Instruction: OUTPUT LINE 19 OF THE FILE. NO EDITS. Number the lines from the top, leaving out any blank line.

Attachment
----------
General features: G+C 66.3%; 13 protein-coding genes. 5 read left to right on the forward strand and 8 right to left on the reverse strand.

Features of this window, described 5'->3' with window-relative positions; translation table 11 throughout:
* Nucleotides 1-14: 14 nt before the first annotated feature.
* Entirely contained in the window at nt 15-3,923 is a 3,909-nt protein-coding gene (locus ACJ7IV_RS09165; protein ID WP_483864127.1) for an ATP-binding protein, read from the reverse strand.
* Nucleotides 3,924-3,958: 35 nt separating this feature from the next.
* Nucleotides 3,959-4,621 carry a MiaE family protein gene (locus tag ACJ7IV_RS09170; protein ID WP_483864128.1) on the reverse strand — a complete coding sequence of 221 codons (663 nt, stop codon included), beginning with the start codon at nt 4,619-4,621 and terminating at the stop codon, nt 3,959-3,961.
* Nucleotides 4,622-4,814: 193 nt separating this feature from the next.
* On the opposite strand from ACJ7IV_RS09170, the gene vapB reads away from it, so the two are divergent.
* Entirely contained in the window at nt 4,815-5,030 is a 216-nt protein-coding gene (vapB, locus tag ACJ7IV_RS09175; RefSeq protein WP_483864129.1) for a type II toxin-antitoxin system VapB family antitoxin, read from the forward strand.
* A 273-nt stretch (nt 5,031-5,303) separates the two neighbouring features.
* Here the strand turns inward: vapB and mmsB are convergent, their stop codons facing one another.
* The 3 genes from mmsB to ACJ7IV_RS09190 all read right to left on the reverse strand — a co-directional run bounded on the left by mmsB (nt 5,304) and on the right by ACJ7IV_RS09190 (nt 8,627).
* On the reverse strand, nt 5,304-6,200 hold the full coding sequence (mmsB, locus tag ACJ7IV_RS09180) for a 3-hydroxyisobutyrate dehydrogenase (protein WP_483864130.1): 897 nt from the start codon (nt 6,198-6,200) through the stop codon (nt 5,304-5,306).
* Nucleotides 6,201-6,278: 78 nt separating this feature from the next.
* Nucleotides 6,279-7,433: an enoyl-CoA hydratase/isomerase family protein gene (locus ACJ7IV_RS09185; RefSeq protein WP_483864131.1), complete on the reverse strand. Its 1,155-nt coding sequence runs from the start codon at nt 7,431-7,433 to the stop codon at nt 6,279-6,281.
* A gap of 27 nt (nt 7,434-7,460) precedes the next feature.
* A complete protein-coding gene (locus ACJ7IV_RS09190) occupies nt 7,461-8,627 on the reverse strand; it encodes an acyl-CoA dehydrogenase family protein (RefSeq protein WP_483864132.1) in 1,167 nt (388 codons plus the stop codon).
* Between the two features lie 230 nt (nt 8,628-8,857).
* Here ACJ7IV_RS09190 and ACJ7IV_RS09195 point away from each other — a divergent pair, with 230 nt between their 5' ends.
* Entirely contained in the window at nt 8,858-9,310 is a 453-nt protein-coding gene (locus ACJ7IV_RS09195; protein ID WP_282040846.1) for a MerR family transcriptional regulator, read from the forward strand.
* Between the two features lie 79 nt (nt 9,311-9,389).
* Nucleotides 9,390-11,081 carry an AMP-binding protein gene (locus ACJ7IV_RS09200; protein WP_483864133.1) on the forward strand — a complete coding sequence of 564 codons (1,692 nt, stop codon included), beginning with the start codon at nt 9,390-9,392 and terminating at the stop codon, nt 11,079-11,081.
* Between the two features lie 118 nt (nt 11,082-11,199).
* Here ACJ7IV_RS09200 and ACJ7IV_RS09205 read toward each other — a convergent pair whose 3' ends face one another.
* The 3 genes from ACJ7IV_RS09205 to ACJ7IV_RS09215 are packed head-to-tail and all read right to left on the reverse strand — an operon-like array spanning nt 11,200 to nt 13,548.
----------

* Here ACJ7IV_RS09190 and ACJ7IV_RS09195 point away from each other — a divergent pair, with 230 nt between their 5' ends.